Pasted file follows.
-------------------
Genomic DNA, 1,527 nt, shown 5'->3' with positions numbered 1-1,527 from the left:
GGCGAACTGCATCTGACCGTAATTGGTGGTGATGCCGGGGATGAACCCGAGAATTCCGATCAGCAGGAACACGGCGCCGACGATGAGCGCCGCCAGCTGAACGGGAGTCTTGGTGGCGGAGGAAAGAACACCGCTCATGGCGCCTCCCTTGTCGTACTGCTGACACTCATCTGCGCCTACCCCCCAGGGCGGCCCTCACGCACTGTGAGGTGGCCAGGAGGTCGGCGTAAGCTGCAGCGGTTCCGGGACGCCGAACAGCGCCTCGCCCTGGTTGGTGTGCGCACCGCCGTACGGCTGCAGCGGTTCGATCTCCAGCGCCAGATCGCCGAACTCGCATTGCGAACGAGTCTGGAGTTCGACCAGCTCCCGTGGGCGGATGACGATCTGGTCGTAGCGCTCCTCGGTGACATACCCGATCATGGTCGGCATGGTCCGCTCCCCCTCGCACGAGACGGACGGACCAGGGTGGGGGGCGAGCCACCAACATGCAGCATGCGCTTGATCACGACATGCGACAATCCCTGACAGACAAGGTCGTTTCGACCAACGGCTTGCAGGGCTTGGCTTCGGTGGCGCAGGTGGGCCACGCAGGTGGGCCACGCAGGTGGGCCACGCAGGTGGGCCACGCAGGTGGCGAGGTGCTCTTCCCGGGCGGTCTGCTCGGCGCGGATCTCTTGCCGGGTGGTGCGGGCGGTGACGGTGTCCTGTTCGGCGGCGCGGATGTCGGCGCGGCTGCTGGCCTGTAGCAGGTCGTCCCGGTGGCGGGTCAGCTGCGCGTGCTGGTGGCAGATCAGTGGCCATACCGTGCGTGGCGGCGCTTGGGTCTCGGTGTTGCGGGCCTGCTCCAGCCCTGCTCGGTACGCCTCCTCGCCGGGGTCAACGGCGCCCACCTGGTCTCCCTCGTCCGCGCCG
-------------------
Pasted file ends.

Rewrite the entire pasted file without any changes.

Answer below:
Genomic DNA, 1,527 nt, shown 5'->3' with positions numbered 1-1,527 from the left:
GGCGAACTGCATCTGACCGTAATTGGTGGTGATGCCGGGGATGAACCCGAGAATTCCGATCAGCAGGAACACGGCGCCGACGATGAGCGCCGCCAGCTGAACGGGAGTCTTGGTGGCGGAGGAAAGAACACCGCTCATGGCGCCTCCCTTGTCGTACTGCTGACACTCATCTGCGCCTACCCCCCAGGGCGGCCCTCACGCACTGTGAGGTGGCCAGGAGGTCGGCGTAAGCTGCAGCGGTTCCGGGACGCCGAACAGCGCCTCGCCCTGGTTGGTGTGCGCACCGCCGTACGGCTGCAGCGGTTCGATCTCCAGCGCCAGATCGCCGAACTCGCATTGCGAACGAGTCTGGAGTTCGACCAGCTCCCGTGGGCGGATGACGATCTGGTCGTAGCGCTCCTCGGTGACATACCCGATCATGGTCGGCATGGTCCGCTCCCCCTCGCACGAGACGGACGGACCAGGGTGGGGGGCGAGCCACCAACATGCAGCATGCGCTTGATCACGACATGCGACAATCCCTGACAGACAAGGTCGTTTCGACCAACGGCTTGCAGGGCTTGGCTTCGGTGGCGCAGGTGGGCCACGCAGGTGGGCCACGCAGGTGGGCCACGCAGGTGGGCCACGCAGGTGGCGAGGTGCTCTTCCCGGGCGGTCTGCTCGGCGCGGATCTCTTGCCGGGTGGTGCGGGCGGTGACGGTGTCCTGTTCGGCGGCGCGGATGTCGGCGCGGCTGCTGGCCTGTAGCAGGTCGTCCCGGTGGCGGGTCAGCTGCGCGTGCTGGTGGCAGATCAGTGGCCATACCGTGCGTGGCGGCGCTTGGGTCTCGGTGTTGCGGGCCTGCTCCAGCCCTGCTCGGTACGCCTCCTCGCCGGGGTCAACGGCGCCCACCTGGTCTCCCTCGTCCGCGCCG